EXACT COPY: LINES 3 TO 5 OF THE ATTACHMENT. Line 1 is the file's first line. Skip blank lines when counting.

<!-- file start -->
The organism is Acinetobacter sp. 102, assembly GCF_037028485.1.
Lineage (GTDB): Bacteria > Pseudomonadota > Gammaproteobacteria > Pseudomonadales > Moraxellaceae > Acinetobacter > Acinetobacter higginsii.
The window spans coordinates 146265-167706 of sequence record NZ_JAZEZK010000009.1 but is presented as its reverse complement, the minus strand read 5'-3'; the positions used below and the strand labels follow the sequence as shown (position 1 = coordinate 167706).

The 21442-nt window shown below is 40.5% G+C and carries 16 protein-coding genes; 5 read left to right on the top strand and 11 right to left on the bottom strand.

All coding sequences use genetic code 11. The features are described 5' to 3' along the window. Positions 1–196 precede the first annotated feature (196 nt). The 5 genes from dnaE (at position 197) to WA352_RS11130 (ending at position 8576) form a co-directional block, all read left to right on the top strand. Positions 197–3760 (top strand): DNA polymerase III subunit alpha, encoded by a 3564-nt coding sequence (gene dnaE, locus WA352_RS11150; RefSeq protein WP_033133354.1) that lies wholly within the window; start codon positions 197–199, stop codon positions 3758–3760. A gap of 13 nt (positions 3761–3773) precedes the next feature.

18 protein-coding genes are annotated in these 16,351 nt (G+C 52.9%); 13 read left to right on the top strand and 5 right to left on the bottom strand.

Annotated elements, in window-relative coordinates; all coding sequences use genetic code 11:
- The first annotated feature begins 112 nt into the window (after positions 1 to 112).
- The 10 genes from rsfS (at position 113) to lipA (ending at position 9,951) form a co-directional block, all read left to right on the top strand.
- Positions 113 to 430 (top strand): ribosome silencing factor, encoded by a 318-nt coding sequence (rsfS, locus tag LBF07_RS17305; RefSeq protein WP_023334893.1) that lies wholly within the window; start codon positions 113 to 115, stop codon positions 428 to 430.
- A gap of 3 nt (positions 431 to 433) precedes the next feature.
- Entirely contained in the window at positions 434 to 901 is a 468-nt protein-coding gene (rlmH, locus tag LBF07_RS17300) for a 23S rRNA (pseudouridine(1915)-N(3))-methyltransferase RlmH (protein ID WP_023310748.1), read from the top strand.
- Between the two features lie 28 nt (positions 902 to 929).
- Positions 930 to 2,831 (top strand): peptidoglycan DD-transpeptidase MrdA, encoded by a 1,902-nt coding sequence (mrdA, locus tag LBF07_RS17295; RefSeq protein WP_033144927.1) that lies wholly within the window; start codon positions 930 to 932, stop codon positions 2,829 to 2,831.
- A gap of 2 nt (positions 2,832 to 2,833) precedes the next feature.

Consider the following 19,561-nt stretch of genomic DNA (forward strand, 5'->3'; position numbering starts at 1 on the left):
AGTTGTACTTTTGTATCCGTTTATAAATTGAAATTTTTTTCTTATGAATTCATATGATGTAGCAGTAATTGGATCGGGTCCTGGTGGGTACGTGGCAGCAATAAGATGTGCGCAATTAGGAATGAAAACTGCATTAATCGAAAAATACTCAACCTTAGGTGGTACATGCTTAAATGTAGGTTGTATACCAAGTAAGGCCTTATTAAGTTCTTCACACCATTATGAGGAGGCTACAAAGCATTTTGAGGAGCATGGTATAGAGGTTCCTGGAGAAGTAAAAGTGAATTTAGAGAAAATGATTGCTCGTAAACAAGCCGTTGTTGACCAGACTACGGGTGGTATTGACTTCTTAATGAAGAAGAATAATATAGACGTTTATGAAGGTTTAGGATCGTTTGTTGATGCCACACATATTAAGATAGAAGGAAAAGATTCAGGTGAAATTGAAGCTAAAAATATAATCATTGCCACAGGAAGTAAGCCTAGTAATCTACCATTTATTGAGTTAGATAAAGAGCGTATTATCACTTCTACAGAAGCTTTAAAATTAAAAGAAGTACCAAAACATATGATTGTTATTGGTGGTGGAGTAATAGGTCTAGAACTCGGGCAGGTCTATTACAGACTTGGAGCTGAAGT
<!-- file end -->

The window spans coordinates 146265-167706 of sequence record NZ_JAZEZK010000009.1 but is presented as its reverse complement, the minus strand read 5'-3'; the positions used below and the strand labels follow the sequence as shown (position 1 = coordinate 167706).

The 21442-nt window shown below is 40.5% G+C and carries 16 protein-coding genes; 5 read left to right on the top strand and 11 right to left on the bottom strand.

All coding sequences use genetic code 11. The features are described 5' to 3' along the window. Positions 1–196 precede the first annotated feature (196 nt). The 5 genes from dnaE (at position 197) to WA352_RS11130 (ending at position 8576) form a co-directional block, all read left to right on the top strand. Positions 197–3760 (top strand): DNA polymerase III subunit alpha, encoded by a 3564-nt coding sequence (gene dnaE, locus WA352_RS11150; RefSeq protein WP_033133354.1) that lies wholly within the window; start codon positions 197–199, stop codon positions 3758–3760. A gap of 13 nt (positions 3761–3773) precedes the next feature.